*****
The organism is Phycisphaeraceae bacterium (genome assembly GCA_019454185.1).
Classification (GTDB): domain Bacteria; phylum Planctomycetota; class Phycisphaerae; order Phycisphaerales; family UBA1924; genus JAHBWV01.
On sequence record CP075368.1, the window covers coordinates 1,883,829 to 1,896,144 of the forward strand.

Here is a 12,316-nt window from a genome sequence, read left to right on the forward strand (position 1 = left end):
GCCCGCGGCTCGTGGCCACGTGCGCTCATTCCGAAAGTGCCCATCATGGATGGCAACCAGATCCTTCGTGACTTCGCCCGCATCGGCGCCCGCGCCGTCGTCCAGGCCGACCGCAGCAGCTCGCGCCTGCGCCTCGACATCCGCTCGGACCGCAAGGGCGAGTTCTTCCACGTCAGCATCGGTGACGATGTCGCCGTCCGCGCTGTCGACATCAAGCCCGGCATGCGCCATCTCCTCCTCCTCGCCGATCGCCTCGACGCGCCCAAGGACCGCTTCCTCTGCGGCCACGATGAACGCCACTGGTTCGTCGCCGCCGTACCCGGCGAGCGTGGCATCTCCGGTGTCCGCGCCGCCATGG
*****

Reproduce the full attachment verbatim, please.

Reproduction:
The organism is Phycisphaeraceae bacterium (genome assembly GCA_019454185.1).
Classification (GTDB): domain Bacteria; phylum Planctomycetota; class Phycisphaerae; order Phycisphaerales; family UBA1924; genus JAHBWV01.
On sequence record CP075368.1, the window covers coordinates 1,883,829 to 1,896,144 of the forward strand.

Here is a 12,316-nt window from a genome sequence, read left to right on the forward strand (position 1 = left end):
GCCCGCGGCTCGTGGCCACGTGCGCTCATTCCGAAAGTGCCCATCATGGATGGCAACCAGATCCTTCGTGACTTCGCCCGCATCGGCGCCCGCGCCGTCGTCCAGGCCGACCGCAGCAGCTCGCGCCTGCGCCTCGACATCCGCTCGGACCGCAAGGGCGAGTTCTTCCACGTCAGCATCGGTGACGATGTCGCCGTCCGCGCTGTCGACATCAAGCCCGGCATGCGCCATCTCCTCCTCCTCGCCGATCGCCTCGACGCGCCCAAGGACCGCTTCCTCTGCGGCCACGATGAACGCCACTGGTTCGTCGCCGCCGTACCCGGCGAGCGTGGCATCTCCGGTGTCCGCGCCGCCATGG